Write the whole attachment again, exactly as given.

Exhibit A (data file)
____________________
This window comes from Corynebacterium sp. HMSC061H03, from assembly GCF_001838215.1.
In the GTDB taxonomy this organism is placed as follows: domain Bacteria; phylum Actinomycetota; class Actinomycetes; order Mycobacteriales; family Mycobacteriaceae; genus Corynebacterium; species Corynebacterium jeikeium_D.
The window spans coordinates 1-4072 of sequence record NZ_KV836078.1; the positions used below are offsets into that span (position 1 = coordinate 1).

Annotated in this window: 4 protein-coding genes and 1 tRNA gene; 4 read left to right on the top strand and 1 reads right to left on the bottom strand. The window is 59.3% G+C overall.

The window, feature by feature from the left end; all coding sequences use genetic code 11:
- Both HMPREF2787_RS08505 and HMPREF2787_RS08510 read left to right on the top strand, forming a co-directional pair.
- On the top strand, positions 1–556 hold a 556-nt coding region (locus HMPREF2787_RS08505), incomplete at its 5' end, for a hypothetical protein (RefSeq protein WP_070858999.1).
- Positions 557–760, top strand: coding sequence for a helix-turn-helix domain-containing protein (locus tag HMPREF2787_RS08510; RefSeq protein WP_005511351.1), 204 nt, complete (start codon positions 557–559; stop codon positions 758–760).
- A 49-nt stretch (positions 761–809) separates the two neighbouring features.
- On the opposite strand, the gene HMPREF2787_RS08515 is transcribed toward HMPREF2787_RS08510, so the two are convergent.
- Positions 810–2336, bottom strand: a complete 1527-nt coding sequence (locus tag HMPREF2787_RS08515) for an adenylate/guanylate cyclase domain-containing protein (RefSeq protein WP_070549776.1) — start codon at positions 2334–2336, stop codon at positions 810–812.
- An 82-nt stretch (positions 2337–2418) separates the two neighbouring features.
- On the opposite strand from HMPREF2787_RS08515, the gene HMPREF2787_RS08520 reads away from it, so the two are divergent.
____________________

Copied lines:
This window comes from Corynebacterium sp. HMSC061H03, from assembly GCF_001838215.1.
In the GTDB taxonomy this organism is placed as follows: domain Bacteria; phylum Actinomycetota; class Actinomycetes; order Mycobacteriales; family Mycobacteriaceae; genus Corynebacterium; species Corynebacterium jeikeium_D.
The window spans coordinates 1-4072 of sequence record NZ_KV836078.1; the positions used below are offsets into that span (position 1 = coordinate 1).

Annotated in this window: 4 protein-coding genes and 1 tRNA gene; 4 read left to right on the top strand and 1 reads right to left on the bottom strand. The window is 59.3% G+C overall.

The window, feature by feature from the left end; all coding sequences use genetic code 11:
- Both HMPREF2787_RS08505 and HMPREF2787_RS08510 read left to right on the top strand, forming a co-directional pair.
- On the top strand, positions 1–556 hold a 556-nt coding region (locus HMPREF2787_RS08505), incomplete at its 5' end, for a hypothetical protein (RefSeq protein WP_070858999.1).
- Positions 557–760, top strand: coding sequence for a helix-turn-helix domain-containing protein (locus tag HMPREF2787_RS08510; RefSeq protein WP_005511351.1), 204 nt, complete (start codon positions 557–559; stop codon positions 758–760).
- A 49-nt stretch (positions 761–809) separates the two neighbouring features.
- On the opposite strand, the gene HMPREF2787_RS08515 is transcribed toward HMPREF2787_RS08510, so the two are convergent.
- Positions 810–2336, bottom strand: a complete 1527-nt coding sequence (locus tag HMPREF2787_RS08515) for an adenylate/guanylate cyclase domain-containing protein (RefSeq protein WP_070549776.1) — start codon at positions 2334–2336, stop codon at positions 810–812.
- An 82-nt stretch (positions 2337–2418) separates the two neighbouring features.
- On the opposite strand from HMPREF2787_RS08515, the gene HMPREF2787_RS08520 reads away from it, so the two are divergent.